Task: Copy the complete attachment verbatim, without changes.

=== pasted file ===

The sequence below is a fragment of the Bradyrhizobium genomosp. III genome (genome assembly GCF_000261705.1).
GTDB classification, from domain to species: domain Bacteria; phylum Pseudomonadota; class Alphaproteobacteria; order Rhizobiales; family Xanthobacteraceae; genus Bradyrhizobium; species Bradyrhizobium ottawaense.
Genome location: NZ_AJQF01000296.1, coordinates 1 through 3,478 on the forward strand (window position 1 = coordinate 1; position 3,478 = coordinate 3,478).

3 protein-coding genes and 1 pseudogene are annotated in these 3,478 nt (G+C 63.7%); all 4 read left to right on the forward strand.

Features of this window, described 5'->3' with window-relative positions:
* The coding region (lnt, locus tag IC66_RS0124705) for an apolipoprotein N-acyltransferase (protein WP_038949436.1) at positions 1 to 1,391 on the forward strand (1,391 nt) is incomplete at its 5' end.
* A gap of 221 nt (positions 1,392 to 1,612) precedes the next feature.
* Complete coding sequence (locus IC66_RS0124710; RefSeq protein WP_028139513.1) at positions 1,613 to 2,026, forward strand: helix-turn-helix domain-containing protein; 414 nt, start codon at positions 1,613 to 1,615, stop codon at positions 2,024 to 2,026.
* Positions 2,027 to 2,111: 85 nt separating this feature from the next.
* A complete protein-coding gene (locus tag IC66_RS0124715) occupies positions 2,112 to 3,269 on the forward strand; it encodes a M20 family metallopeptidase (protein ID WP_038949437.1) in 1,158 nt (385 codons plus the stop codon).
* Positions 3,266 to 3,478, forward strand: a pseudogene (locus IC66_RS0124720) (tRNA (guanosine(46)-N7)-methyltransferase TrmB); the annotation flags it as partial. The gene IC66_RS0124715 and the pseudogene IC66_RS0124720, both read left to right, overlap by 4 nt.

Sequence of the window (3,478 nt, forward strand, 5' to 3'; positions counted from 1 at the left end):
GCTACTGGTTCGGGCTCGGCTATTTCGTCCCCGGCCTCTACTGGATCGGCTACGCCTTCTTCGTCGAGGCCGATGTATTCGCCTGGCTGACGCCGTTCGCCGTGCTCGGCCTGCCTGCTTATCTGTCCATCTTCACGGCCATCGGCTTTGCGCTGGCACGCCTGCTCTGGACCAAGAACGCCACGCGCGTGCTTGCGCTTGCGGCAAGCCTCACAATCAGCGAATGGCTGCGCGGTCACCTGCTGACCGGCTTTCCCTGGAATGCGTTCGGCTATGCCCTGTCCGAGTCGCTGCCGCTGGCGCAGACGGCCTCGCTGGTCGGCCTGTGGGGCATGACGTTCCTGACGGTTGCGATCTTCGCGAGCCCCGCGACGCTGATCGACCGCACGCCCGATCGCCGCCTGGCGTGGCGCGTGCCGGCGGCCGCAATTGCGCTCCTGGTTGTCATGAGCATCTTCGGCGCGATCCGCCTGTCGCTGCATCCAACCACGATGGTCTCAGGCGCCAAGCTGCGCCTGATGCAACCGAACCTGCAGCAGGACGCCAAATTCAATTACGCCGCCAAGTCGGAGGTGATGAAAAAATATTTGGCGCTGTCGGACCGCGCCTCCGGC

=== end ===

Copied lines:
The sequence below is a fragment of the Bradyrhizobium genomosp. III genome (genome assembly GCF_000261705.1).
GTDB classification, from domain to species: domain Bacteria; phylum Pseudomonadota; class Alphaproteobacteria; order Rhizobiales; family Xanthobacteraceae; genus Bradyrhizobium; species Bradyrhizobium ottawaense.
Genome location: NZ_AJQF01000296.1, coordinates 1 through 3,478 on the forward strand (window position 1 = coordinate 1; position 3,478 = coordinate 3,478).

3 protein-coding genes and 1 pseudogene are annotated in these 3,478 nt (G+C 63.7%); all 4 read left to right on the forward strand.

Features of this window, described 5'->3' with window-relative positions:
* The coding region (lnt, locus tag IC66_RS0124705) for an apolipoprotein N-acyltransferase (protein WP_038949436.1) at positions 1 to 1,391 on the forward strand (1,391 nt) is incomplete at its 5' end.
* A gap of 221 nt (positions 1,392 to 1,612) precedes the next feature.
* Complete coding sequence (locus IC66_RS0124710; RefSeq protein WP_028139513.1) at positions 1,613 to 2,026, forward strand: helix-turn-helix domain-containing protein; 414 nt, start codon at positions 1,613 to 1,615, stop codon at positions 2,024 to 2,026.
* Positions 2,027 to 2,111: 85 nt separating this feature from the next.
* A complete protein-coding gene (locus tag IC66_RS0124715) occupies positions 2,112 to 3,269 on the forward strand; it encodes a M20 family metallopeptidase (protein ID WP_038949437.1) in 1,158 nt (385 codons plus the stop codon).
* Positions 3,266 to 3,478, forward strand: a pseudogene (locus IC66_RS0124720) (tRNA (guanosine(46)-N7)-methyltransferase TrmB); the annotation flags it as partial. The gene IC66_RS0124715 and the pseudogene IC66_RS0124720, both read left to right, overlap by 4 nt.

Sequence of the window (3,478 nt, forward strand, 5' to 3'; positions counted from 1 at the left end):
GCTACTGGTTCGGGCTCGGCTATTTCGTCCCCGGCCTCTACTGGATCGGCTACGCCTTCTTCGTCGAGGCCGATGTATTCGCCTGGCTGACGCCGTTCGCCGTGCTCGGCCTGCCTGCTTATCTGTCCATCTTCACGGCCATCGGCTTTGCGCTGGCACGCCTGCTCTGGACCAAGAACGCCACGCGCGTGCTTGCGCTTGCGGCAAGCCTCACAATCAGCGAATGGCTGCGCGGTCACCTGCTGACCGGCTTTCCCTGGAATGCGTTCGGCTATGCCCTGTCCGAGTCGCTGCCGCTGGCGCAGACGGCCTCGCTGGTCGGCCTGTGGGGCATGACGTTCCTGACGGTTGCGATCTTCGCGAGCCCCGCGACGCTGATCGACCGCACGCCCGATCGCCGCCTGGCGTGGCGCGTGCCGGCGGCCGCAATTGCGCTCCTGGTTGTCATGAGCATCTTCGGCGCGATCCGCCTGTCGCTGCATCCAACCACGATGGTCTCAGGCGCCAAGCTGCGCCTGATGCAACCGAACCTGCAGCAGGACGCCAAATTCAATTACGCCGCCAAGTCGGAGGTGATGAAAAAATATTTGGCGCTGTCGGACCGCGCCTCCGGC